A Positive Theory of Network Connectivity
AbstractThis paper develops a positive theory of network connectivity, seeking to explain the micro-foundations of alternative network topologies as the result of self-interested actors. By building roads, landowners hope to increase their parcelsÕ accessibility and economic value. A simulation model is performed on a grid-like land use layer with a downtown in the center, whose structure resembles the early form of many Midwest- ern and Western (US) cities. The topological attributes for the networks are evaluated. This research posits that road networks experience an evolutionary process where a tree-like structure first emerges around the centered parcel before the network pushes outward to the periphery. In addition, road network topology undergoes clear phase changes as the economic values of parcels vary. The results demonstrate that even without a centralized authority, road networks have the property of self-organization and evolution, and, that in the absence of intervention, the tree-like or web-like nature of networks is a result of the underlying economics.
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Bibliographic InfoPaper provided by University of Minnesota: Nexus Research Group in its series Working Papers with number 000084.
Date of creation: 2010
Date of revision:
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road network; land parcel; network evolution; network growth; phase change; centrality measures; degree centrality; closeness centrality; betweenness centrality; network structure; treeness; circuitness; topology;
Other versions of this item:
- R41 - Urban, Rural, Regional, Real Estate, and Transportation Economics - - Transportation Economics - - - Transportation: Demand, Supply, and Congestion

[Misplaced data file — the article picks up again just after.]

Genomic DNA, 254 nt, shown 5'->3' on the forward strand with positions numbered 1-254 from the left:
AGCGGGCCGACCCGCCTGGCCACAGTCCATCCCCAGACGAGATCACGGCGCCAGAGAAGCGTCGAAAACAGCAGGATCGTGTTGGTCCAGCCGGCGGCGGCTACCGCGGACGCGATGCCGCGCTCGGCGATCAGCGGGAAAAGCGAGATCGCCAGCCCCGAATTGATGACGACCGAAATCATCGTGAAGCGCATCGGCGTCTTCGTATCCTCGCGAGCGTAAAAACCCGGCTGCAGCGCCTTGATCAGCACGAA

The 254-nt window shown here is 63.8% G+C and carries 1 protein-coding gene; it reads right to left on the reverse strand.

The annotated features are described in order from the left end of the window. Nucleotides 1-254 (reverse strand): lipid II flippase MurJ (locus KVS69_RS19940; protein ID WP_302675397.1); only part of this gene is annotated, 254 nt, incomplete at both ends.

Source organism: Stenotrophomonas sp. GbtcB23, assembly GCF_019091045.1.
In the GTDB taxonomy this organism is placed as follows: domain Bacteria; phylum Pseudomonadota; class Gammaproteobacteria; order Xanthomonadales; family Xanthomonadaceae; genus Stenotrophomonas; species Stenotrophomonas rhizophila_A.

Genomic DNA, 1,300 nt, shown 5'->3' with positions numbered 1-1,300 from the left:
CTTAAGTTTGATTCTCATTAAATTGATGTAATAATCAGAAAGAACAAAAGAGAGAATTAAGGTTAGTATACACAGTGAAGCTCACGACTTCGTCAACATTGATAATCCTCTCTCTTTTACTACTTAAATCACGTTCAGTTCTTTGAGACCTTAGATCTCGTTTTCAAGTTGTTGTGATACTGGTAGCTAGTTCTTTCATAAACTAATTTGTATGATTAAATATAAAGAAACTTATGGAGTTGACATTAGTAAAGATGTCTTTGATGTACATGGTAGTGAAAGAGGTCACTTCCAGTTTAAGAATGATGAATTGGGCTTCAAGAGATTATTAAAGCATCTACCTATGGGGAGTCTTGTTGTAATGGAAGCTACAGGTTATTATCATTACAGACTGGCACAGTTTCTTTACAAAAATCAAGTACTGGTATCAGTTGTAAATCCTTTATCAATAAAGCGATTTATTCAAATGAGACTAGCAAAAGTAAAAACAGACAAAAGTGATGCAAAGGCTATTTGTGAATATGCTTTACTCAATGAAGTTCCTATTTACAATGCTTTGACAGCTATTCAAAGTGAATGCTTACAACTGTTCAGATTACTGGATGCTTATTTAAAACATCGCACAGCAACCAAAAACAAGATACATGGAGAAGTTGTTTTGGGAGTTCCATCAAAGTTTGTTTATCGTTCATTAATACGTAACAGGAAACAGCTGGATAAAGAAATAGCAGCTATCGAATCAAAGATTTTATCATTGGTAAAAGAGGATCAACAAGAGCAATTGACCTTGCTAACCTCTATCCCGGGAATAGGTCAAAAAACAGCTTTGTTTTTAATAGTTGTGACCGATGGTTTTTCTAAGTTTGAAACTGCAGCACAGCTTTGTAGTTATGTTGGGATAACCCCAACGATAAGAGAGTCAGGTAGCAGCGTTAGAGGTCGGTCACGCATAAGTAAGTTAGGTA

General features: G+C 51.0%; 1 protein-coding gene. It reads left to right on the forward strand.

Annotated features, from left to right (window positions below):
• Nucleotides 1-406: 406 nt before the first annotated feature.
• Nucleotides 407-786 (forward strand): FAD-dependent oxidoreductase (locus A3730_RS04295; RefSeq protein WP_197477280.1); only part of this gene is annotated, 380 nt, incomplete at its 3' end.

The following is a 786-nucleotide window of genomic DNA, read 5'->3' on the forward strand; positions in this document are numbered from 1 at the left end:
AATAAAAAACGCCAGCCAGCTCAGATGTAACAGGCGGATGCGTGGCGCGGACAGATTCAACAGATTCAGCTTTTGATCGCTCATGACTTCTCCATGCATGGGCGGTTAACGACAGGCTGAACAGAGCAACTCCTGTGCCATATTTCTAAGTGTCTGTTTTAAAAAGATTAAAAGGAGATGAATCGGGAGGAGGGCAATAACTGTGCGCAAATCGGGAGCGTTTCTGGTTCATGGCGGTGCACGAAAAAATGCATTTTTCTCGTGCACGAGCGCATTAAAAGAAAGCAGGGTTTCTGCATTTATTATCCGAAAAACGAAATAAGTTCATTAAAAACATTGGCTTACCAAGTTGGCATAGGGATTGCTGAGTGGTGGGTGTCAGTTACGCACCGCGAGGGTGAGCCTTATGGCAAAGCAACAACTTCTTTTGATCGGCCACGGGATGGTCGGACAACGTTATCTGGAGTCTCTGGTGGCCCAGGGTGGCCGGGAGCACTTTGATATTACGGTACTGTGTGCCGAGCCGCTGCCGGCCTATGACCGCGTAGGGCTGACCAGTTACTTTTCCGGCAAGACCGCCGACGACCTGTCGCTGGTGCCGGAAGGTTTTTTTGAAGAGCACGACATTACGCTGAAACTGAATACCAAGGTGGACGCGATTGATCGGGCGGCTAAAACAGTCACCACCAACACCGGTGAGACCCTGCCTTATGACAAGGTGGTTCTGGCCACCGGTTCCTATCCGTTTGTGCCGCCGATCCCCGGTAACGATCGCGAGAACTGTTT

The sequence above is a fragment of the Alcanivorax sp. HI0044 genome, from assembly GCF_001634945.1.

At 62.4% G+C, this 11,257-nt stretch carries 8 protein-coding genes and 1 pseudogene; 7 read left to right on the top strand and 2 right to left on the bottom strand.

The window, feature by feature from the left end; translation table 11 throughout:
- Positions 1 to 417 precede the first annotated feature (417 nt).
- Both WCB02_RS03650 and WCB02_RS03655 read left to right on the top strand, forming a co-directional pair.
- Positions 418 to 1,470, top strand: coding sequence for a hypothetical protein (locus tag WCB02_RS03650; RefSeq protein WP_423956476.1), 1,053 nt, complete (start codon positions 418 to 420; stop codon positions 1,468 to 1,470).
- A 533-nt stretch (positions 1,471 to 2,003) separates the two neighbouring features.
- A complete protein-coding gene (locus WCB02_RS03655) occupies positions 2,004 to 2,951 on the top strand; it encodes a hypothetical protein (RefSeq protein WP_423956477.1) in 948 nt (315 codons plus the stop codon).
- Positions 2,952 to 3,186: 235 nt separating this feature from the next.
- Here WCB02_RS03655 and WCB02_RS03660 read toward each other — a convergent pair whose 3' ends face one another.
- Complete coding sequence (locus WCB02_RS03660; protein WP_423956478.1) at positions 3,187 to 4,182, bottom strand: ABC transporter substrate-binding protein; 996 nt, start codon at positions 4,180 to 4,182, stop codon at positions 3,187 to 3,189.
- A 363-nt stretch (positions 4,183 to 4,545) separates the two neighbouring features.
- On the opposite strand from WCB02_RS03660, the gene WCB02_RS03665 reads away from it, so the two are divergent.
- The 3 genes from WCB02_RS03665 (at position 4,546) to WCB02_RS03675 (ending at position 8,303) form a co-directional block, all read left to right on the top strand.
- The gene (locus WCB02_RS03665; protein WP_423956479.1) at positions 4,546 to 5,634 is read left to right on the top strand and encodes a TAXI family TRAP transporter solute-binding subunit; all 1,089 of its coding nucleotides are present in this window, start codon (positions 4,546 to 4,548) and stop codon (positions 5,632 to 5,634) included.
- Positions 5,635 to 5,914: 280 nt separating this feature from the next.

- R48 - Urban, Rural, Regional, Real Estate, and Transportation Economics - - Transportation Economics - - - Government Pricing and Policy
- R53 - Urban, Rural, Regional, Real Estate, and Transportation Economics - - Regional Government Analysis - - - Public Facility Location Analysis; Public Investment and Capital Stock
This paper has been announced in the following NEP Reports:
- NEP-ALL-2010-08-06 (All new papers)
- NEP-GEO-2010-08-06 (Economic Geography)
- NEP-NET-2010-08-06 (Network Economics)
- NEP-URE-2010-08-06 (Urban & Real Estate Economics)
Please report citation or reference errors to , or , if you are the registered author of the cited work, log in to your RePEc Author Service profile, click on "citations" and make appropriate adjustments.:
- Paul Anderson & David Levinson & Pavithra Parthasarathi, 2011. "Accessibility Futures," Working Papers 000088, University of Minnesota: Nexus Research Group.
- David Levinson, 2011. "Network Structure and City Size," Working Papers 000094, University of Minnesota: Nexus Research Group.
For technical questions regarding this item, or to correct its authors, title, abstract, bibliographic or download information, contact: (David Levinson).
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